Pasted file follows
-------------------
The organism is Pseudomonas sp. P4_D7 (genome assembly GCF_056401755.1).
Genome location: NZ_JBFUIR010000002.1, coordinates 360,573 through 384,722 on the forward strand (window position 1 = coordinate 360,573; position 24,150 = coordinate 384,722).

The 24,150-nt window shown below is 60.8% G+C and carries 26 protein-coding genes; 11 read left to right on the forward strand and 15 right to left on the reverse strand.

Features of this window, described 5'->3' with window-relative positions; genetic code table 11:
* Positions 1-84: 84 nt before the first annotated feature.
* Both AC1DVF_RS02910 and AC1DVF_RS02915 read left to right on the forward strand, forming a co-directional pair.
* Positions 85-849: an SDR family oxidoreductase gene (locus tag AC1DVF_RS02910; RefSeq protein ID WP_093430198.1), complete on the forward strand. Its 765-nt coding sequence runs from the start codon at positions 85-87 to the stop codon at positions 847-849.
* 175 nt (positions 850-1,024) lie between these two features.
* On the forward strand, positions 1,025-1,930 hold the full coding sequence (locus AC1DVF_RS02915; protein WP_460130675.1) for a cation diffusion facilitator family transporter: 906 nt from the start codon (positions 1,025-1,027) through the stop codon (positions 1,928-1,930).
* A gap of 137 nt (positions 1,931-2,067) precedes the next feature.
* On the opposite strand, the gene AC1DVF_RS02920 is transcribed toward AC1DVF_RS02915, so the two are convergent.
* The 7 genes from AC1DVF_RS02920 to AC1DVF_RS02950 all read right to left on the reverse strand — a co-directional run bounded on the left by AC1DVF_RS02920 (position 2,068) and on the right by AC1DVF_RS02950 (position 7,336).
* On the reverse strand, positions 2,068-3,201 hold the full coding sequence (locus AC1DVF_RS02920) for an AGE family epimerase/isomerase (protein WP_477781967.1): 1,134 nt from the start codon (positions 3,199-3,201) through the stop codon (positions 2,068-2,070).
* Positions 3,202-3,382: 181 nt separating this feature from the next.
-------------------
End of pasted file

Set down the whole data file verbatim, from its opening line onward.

The organism is Pseudomonas sp. P4_D7 (genome assembly GCF_056401755.1).
Genome location: NZ_JBFUIR010000002.1, coordinates 360,573 through 384,722 on the forward strand (window position 1 = coordinate 360,573; position 24,150 = coordinate 384,722).

The 24,150-nt window shown below is 60.8% G+C and carries 26 protein-coding genes; 11 read left to right on the forward strand and 15 right to left on the reverse strand.

Features of this window, described 5'->3' with window-relative positions; genetic code table 11:
* Positions 1-84: 84 nt before the first annotated feature.
* Both AC1DVF_RS02910 and AC1DVF_RS02915 read left to right on the forward strand, forming a co-directional pair.
* Positions 85-849: an SDR family oxidoreductase gene (locus tag AC1DVF_RS02910; RefSeq protein ID WP_093430198.1), complete on the forward strand. Its 765-nt coding sequence runs from the start codon at positions 85-87 to the stop codon at positions 847-849.
* 175 nt (positions 850-1,024) lie between these two features.
* On the forward strand, positions 1,025-1,930 hold the full coding sequence (locus AC1DVF_RS02915; protein WP_460130675.1) for a cation diffusion facilitator family transporter: 906 nt from the start codon (positions 1,025-1,027) through the stop codon (positions 1,928-1,930).
* A gap of 137 nt (positions 1,931-2,067) precedes the next feature.
* On the opposite strand, the gene AC1DVF_RS02920 is transcribed toward AC1DVF_RS02915, so the two are convergent.
* The 7 genes from AC1DVF_RS02920 to AC1DVF_RS02950 all read right to left on the reverse strand — a co-directional run bounded on the left by AC1DVF_RS02920 (position 2,068) and on the right by AC1DVF_RS02950 (position 7,336).
* On the reverse strand, positions 2,068-3,201 hold the full coding sequence (locus AC1DVF_RS02920) for an AGE family epimerase/isomerase (protein WP_477781967.1): 1,134 nt from the start codon (positions 3,199-3,201) through the stop codon (positions 2,068-2,070).
* Positions 3,202-3,382: 181 nt separating this feature from the next.